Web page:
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Nov 21, 2003, 11:42 AM
High Exalted Poohbah
planeman's Avatar

Photo Etching - a "How To" for PCB boards and making small metal parts.


In a couple of the recent threads about making your own IR receivers, IR transmitters, micro receivers, muscle wire actuators, etc., the subject of do-it-yourself photoetching has come up. This thread is to pull together all of the piecemeal photoetching discussions into one coherent thread and add more information and discussion in an area that has been overlooked until now.

I will direct some of the gurus over here.

Have at it, guys!

Planeman
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Nov 21, 2003, 11:55 AM
..teach monkeys to fly..
Marten's Avatar
Excellent article on Stefan Vorkoetter's page. I've used it several times.

http://www.capable.ca/rcstuff/etching.htm
Nov 21, 2003, 12:26 PM
High Exalted Poohbah
planeman's Avatar
Thanks, Marten.

I read it and it is very good. What I have noticed is there seem to be quite a number of methods and tricks. Some photoetch using expensive setups and some seem to get excellent results with inexpensive and almost "household" chemicals and items. I hope we can learn what these are and learn from each other some neat tricks for a cheaper and quicker way of getting the job done.

Keep posting, folks!

Planeman
Nov 21, 2003, 12:42 PM
Only nerd in the village
Planeman, good idea about the thread but a bit overkill to post about it in all those threads. If you want to bring attention to a particular thread, post a suggestion in the "Micro Thread Index"

Brgds

Michael
Nov 21, 2003, 12:57 PM
High Exalted Poohbah
planeman's Avatar
Sorry for the overkill. Just trying to get you, Bulent, J. Berg, et al over here.

Planeman
Nov 21, 2003, 01:21 PM
Registered User
billystiltner's Avatar
Thanks for making the thread.
I'm glad someone else did it besides me I have been starting too many threads lately and was waiting for this one.
Well anyways what are the advantages of photoetching over
say just ironing the pattern from a laserjet printout or plotting with a permanent marker? It seems much simpler to do the latter.
I have no experience with this stuff and have only read info here and a little more so please excuse my ignoramusness.

Thanks
Billy
Nov 21, 2003, 01:29 PM
Sticky Shepherd
Graham Stabler's Avatar
I would suggest that the thread should be etching in general, the method in which the pattern is made doesn't matter and it would be nice is all methods were here.

Graham
Nov 21, 2003, 02:10 PM
Registered User
billystiltner's Avatar
I second the suggestion Graham.

Now to get down to business what can be use as a resist for caustic soda if I were to want to etch some aluminium with it?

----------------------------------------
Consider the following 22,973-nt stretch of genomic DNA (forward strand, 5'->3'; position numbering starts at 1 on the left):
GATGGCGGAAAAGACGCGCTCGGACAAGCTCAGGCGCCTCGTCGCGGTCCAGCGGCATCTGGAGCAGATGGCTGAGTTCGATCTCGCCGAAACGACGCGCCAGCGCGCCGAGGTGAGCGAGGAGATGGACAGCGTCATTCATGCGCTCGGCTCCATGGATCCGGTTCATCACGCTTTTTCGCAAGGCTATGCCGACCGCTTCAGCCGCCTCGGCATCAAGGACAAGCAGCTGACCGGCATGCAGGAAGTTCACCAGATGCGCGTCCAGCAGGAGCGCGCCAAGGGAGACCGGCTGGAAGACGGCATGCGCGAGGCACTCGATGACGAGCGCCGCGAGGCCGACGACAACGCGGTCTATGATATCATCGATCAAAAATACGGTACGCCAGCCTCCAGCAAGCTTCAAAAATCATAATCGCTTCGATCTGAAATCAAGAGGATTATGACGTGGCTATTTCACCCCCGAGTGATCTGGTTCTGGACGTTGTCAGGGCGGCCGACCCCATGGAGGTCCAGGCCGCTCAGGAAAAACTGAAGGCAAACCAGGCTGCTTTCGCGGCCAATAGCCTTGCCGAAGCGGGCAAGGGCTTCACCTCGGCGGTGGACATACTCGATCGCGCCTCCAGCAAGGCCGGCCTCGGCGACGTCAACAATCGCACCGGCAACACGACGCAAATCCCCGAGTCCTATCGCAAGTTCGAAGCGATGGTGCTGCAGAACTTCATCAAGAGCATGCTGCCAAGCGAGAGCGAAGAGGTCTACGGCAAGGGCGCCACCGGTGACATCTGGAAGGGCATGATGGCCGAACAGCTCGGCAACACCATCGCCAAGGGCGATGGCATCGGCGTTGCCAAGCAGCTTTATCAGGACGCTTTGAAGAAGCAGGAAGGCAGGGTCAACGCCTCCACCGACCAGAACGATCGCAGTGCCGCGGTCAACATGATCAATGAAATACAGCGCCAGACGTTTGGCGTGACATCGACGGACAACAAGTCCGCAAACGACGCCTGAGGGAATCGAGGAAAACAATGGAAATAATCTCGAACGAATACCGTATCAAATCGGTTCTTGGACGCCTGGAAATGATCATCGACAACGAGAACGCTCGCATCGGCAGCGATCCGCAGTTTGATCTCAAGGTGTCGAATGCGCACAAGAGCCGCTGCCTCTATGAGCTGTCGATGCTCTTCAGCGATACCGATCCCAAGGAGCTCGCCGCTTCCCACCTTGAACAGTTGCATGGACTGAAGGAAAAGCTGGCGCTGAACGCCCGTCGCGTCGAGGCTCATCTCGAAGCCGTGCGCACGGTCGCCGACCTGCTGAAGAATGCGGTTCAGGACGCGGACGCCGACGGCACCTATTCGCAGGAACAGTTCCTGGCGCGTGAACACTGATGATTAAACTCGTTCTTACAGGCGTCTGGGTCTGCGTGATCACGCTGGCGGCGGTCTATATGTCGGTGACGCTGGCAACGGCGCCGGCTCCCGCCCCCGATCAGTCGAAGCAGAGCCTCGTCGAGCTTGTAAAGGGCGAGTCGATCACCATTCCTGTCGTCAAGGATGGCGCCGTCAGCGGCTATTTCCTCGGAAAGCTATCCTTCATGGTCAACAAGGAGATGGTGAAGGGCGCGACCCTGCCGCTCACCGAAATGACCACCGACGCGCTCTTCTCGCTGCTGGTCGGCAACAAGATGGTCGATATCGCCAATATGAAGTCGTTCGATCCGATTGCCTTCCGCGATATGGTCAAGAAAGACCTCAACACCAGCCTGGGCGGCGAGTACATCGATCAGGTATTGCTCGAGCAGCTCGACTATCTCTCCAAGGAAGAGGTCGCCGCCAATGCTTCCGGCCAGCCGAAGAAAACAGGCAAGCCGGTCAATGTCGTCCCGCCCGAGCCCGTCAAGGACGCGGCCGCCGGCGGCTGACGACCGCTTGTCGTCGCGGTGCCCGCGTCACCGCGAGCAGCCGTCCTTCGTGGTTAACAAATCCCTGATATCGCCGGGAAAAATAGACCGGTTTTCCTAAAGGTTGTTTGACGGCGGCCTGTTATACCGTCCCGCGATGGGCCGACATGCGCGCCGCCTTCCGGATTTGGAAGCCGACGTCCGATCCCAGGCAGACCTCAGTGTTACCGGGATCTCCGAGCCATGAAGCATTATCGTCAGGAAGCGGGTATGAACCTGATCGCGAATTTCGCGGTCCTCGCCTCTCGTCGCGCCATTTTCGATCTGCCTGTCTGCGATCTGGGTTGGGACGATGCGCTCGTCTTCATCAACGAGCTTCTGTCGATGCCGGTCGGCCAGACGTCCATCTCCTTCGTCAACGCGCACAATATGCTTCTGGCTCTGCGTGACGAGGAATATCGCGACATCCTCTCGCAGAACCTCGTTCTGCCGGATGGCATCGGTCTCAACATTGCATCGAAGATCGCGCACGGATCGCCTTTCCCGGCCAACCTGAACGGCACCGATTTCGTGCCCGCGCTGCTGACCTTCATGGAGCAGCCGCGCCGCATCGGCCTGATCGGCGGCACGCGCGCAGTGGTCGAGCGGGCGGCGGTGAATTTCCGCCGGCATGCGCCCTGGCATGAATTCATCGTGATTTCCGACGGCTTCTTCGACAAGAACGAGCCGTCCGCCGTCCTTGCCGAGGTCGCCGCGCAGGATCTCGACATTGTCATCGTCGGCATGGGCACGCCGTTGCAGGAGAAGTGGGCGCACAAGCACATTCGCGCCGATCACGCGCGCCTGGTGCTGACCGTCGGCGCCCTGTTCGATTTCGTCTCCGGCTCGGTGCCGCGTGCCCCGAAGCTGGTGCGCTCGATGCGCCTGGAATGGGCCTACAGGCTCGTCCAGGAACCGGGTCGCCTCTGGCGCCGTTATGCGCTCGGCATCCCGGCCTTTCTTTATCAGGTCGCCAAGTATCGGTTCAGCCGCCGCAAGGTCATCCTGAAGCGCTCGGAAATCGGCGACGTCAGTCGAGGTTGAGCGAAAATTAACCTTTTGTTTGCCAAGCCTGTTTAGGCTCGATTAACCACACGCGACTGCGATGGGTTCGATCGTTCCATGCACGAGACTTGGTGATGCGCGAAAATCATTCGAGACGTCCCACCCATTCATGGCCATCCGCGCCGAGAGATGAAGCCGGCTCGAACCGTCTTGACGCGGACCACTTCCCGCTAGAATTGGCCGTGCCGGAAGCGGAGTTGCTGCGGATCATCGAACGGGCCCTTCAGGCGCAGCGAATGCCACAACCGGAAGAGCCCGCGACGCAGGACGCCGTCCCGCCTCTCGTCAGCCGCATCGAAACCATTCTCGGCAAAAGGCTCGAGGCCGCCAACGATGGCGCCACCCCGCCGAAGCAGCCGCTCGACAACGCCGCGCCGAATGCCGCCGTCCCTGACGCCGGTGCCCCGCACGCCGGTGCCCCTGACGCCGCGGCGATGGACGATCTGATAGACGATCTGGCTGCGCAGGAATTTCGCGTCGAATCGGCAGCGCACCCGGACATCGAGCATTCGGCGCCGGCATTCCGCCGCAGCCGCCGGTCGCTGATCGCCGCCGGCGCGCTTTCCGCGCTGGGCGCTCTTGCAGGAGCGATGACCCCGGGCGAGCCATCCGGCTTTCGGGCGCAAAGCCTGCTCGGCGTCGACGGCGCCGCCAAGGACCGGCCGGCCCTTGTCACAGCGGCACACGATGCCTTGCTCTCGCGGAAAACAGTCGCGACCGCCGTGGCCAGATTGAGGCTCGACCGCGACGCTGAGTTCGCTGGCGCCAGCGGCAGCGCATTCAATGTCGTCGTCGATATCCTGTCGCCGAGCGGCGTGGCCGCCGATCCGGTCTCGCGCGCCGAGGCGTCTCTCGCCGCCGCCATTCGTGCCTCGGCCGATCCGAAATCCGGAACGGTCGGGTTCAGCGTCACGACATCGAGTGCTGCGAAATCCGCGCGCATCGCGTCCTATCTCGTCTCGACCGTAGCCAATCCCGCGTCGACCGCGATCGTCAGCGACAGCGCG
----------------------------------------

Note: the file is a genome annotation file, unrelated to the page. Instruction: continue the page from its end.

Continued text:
I have looked for this but came back empty.

Billy
Nov 21, 2003, 07:12 PM
Sticky Shepherd
Graham Stabler's Avatar
Most paints will probably resist caustic soda. I don't think that photo resist will though as it is one of the components of some developers.

Graham
Nov 22, 2003, 11:01 PM
SpinsMakeTheWorldGoRound

etching aluminum


Billy, I like muriatic acid for etching aluminum,found at pool suply stores. Most resists seem to work with it. I took the aluminum case off of a 45ma battery with it, reduced the weight to 1.1g, but it inflated the battery and burnt the anode through. So it was a total waste of time, so far. Bob
Last edited by Bob Bailey; Nov 22, 2003 at 11:05 PM.
Nov 22, 2003, 11:59 PM
Registered User
billystiltner's Avatar
Bob
I thought the outer layer of the lipoly was some sort of plastic.
If so will the battery work with just the aluminum casing?
Could possibly wrap it back up with something lighter weight.
I only have one at present so I will not mess with it.
Sorry for off topic but I have been wondering about the insides of the lipoly and wondering how dificult it would be to make one if you had the parts you could make your own custom sizes and stuff. Thanks for the tips on aluminum etching Graham and Bob.

Billy
Nov 23, 2003, 02:45 PM
Only nerd in the village
I have tried to make some brass parts by first spraying them with positive photo resist and then exposing them for 15 minutes with a 300W halogen spot. Did not work. All the resist came off in the developer. I will try a longer exposure time and see if that works. I would like a proper UV exposure box but they are very expensive. However the tubes used therein are quite reasonable. Does anyone know what is needed to hook up these UV tubes to mains?

Michael
Nov 23, 2003, 04:02 PM
Crash Master
Gene Bond's Avatar
I used to use a sunlamp. They used to sell them at Kmart, WalMart, etc, for women to get that 'winter skin burn', or 'fake bake'. You might be able to still get them. Or, rent some time in a suntan booth
Nov 23, 2003, 04:20 PM
Registered User
Michael,

I believe a std fluorescent ballast and 15watt eraser or germicidal bulb can be used.

Dave